Yet, an advantage of this model is its use for xenotransplantation experiments with grafts from mouse to rat, hamster to rat, guinea pig to rat, or hamster to guinea pig. In addition, preservation solutions can be fairly easily evaluated for the end points of survival, histology, and high-energy phosphate analysis. The heterotopic rat transplant model has been extensively used in the pharmaceutical industry to evaluate the effectiveness of antirejection medications. The availability of transgenic or "knockout" rodents will likely dramatically further the use of rodents in this area of research.
The anatomy of the canine heart is similar to that of the human heart (for more details, see Chapter 5). As mentioned in Section 6.3, the dog heart has an extensive collateral circulation connecting the left and right coronary circulation. In contrast, nonathletic humans elicit few bridging collaterals. This collateral circulation in the dog is considered theoretically advantageous in heart transplantation experiments because it may protect marginal areas of the heart from ischemia.
From the perspective of an easy-to-employ model, dogs have a minimal amount of adipose tissue, and their skin is loose, allowing tunneling of catheters if vascular access is needed postoperatively. Furthermore, the dog's relatively large thorax and mediastinum allow clear visualization of the heart and great vessels. Thus, the canine model for heart transplantation is generally considered most readily employable for animal stud ies of organ preservation, reperfusion injury, rejection studies, and posttransplant organ monitoring.
The porcine heart is often considered the most anatomically similar to the human heart (see Chapter 5). Specifically, the porcine heart has few collateral vessels, and an end-artery coronary anatomy predominates. Yet, cannulation for cardiopulmo-nary bypass may be difficult, and the right atrial tissue has typically been described as friable (2). In addition, a surgical cutdown for venous and arterial access may be required secondary to the thick subcutaneous layer of adipose tissue. The pig transplantation model is also prone to postoperative wound infections, necessitating strict sterile techniques during cardiac surgery. Furthermore, juvenile pigs have a tremendous capacity for somatic growth, which can challenge long-term foreign body implantations.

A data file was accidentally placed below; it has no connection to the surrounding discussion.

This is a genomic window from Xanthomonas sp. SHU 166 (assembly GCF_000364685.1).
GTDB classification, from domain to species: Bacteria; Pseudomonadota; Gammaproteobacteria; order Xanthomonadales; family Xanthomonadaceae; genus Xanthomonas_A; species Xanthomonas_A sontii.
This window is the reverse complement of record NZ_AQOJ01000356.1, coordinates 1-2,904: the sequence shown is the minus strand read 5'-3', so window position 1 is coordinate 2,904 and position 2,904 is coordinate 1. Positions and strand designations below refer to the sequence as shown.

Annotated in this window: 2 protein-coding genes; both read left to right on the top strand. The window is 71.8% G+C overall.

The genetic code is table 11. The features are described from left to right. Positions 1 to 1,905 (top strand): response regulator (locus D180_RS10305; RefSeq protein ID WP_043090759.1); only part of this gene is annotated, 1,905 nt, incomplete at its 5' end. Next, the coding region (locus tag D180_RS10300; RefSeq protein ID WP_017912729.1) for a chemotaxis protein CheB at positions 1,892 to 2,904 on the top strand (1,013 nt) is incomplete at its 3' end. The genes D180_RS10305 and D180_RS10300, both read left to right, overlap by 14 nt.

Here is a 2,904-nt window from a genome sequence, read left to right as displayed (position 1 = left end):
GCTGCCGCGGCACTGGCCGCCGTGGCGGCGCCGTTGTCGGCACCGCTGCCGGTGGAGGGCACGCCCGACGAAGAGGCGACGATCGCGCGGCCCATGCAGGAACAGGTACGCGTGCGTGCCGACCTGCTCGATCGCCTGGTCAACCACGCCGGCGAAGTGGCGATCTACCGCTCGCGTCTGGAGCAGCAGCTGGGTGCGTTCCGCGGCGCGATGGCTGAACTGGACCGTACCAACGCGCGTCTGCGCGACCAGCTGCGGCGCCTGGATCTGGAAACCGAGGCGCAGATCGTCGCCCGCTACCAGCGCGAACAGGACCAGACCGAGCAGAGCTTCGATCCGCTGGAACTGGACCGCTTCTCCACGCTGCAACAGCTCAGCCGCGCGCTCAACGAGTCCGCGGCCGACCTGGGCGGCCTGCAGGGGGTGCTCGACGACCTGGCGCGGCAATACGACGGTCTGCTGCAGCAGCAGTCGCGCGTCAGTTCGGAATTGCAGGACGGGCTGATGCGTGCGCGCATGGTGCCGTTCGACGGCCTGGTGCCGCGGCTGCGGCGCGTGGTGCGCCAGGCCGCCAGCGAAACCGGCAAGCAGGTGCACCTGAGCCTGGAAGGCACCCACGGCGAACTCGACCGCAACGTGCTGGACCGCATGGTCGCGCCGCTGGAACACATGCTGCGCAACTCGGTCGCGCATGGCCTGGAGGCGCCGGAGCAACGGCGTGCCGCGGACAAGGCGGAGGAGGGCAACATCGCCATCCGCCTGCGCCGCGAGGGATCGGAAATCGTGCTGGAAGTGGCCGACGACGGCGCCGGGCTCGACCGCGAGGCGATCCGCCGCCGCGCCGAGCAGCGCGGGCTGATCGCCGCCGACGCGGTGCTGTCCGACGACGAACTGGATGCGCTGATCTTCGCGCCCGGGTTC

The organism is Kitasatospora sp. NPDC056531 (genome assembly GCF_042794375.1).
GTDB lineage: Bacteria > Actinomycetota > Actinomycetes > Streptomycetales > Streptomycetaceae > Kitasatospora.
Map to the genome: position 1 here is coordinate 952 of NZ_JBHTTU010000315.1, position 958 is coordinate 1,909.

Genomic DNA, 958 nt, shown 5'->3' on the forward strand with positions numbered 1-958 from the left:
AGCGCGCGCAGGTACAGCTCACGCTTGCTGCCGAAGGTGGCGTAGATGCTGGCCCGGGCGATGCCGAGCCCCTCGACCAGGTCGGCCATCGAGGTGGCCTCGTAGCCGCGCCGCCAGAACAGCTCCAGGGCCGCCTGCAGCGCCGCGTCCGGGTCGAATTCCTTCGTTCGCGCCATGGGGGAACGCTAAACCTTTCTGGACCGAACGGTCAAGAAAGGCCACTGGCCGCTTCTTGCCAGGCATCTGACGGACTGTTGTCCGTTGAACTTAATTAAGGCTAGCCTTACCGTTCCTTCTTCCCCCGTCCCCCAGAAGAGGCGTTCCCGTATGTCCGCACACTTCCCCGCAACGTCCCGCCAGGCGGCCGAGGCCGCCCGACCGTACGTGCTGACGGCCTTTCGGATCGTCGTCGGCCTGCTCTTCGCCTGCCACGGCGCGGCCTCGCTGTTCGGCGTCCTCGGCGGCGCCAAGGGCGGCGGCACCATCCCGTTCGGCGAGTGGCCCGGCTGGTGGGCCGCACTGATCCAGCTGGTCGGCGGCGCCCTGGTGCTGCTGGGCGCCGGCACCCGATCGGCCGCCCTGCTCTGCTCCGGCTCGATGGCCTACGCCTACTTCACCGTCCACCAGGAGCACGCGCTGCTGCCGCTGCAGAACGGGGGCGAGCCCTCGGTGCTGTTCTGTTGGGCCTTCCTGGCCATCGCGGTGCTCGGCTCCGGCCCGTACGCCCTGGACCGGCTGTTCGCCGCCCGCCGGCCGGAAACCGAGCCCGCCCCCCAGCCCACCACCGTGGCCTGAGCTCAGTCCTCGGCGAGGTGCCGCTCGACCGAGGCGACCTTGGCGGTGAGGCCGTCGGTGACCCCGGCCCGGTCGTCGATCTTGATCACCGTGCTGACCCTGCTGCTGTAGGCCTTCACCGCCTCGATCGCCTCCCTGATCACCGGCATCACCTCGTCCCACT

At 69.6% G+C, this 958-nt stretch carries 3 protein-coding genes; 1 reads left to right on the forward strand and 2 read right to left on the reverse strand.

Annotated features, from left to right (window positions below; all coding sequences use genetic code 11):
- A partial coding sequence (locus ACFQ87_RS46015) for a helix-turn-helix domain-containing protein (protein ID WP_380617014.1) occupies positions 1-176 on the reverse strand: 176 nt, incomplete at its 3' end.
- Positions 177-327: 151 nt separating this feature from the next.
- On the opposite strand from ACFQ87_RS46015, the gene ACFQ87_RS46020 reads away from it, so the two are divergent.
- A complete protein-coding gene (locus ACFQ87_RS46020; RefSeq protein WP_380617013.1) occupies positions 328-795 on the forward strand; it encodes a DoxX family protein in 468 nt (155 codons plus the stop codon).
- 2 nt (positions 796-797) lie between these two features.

Physiologically, the porcine heart is considered prone to arrhythmia and is sensitive to physical manipulation. Bre-tylium tosylate can be given to limit such arrhythmias; however, ventricular fibrillation can be a recurrent problem following cardiopulmonary bypass (43). The swine model is considered appropriate for heart transplantation, but is often described as more suited to acute or short-term survival studies (44). Ongoing transgenic breeding projects to create a porcine heart with compatible tissue antigens (to be used as a substitute for the human donor heart) are exciting areas of research that will make the increased use of the swine model more likely.
Researchers in the field of cardiac transplantation have used the nonhuman primate model extensively in developing both the technique of transplantation and the scientific background necessary for the survival of the donor heart (45,46). Numerous programs have successfully used the nonhuman primate in small and large cardiac transplant studies (47-49). Yet, particular problems with the use of primates have been primarily associated with their veterinary care.
Specifically, specialized care is necessary during preopera-tive and postoperative times, and thus established facilities are required for appropriate holding and colony breeding. Furthermore, nonhuman primates are extremely susceptible to Myco-bacterium tuberculosis, and appropriate precautions must be taken to minimize the risk of infection. It should be noted that baboons are sensitive to stress and are apt to develop gastroenteritis and bacteremia after surgery; handling of the baboon typically requires sedation (Fig. 13).
Nevertheless, the use of baboons and other nonhuman primates has many advantages as an experimental model in transplant research. First, the size and anatomy of the baboon is very similar to human anatomy. Second, the growth of the baboon can be controlled, and adult weights in the range of20-30 kg are maintained for 20-30 yr. In addition, cardiac physiological characteristics of the baboon are similar to humans, allowing for the use of standard operative instrumentation.
Yet, cardiac anatomy differs somewhat from humans; the baboon heart has only two aortic arch vessels compared to the three found in humans. From a technical standpoint, the cardiac tissue of the nonhuman primate is not considered as friable or prone to serious arrhythmias as in the swine.
Adverse immunological responses in the primate are a main concern with xenotransplantation and with antirejection treatments. Interestingly, the human ABO blood-type system is applicable with simian tissue and saliva, but not with simian blood (50). Tissue typing with the major histocompatibility class system using primate tissue is also possible. Hyperacute rejection is inherent to xenotransplantation in this model because of the preexisting antibodies in the recipient; the donor antigens on the surface of the endothelium of the donor's heart that are present to the recipient's intact immune system cause rejection to ensue with subsequent activation of compliment (51). Fortunately, depletion of compliment factors in hetero-topic heart transplantation is possible in the primate model, as was performed at the University of Minnesota (Minneapolis, MN) (52).
Heterotopic (nonanatomic and nonfunctional) heart transplantation in the nonhuman primate is an established surgical procedure appropriate for investigation of immunosuppressive drug therapies and study of immune reactions between the donor heart and recipient. Typical locations for hetrotopic implantation of the donor heart include the neck or abdomen of the primate (53).